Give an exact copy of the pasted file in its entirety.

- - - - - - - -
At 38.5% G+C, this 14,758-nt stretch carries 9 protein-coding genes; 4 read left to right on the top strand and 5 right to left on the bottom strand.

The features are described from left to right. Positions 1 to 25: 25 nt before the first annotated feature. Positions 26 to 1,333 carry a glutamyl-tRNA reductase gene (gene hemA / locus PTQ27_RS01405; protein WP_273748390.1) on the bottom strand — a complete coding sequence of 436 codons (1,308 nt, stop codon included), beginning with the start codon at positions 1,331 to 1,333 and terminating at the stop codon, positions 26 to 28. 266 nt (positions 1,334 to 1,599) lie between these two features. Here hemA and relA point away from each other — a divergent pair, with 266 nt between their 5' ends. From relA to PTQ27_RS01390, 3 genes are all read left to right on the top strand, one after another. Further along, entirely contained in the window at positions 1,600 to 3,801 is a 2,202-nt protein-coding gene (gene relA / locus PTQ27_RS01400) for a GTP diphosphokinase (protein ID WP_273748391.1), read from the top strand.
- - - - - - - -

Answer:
At 38.5% G+C, this 14,758-nt stretch carries 9 protein-coding genes; 4 read left to right on the top strand and 5 right to left on the bottom strand.

The features are described from left to right. Positions 1 to 25: 25 nt before the first annotated feature. Positions 26 to 1,333 carry a glutamyl-tRNA reductase gene (gene hemA / locus PTQ27_RS01405; protein WP_273748390.1) on the bottom strand — a complete coding sequence of 436 codons (1,308 nt, stop codon included), beginning with the start codon at positions 1,331 to 1,333 and terminating at the stop codon, positions 26 to 28. 266 nt (positions 1,334 to 1,599) lie between these two features. Here hemA and relA point away from each other — a divergent pair, with 266 nt between their 5' ends. From relA to PTQ27_RS01390, 3 genes are all read left to right on the top strand, one after another. Further along, entirely contained in the window at positions 1,600 to 3,801 is a 2,202-nt protein-coding gene (gene relA / locus PTQ27_RS01400) for a GTP diphosphokinase (protein ID WP_273748391.1), read from the top strand.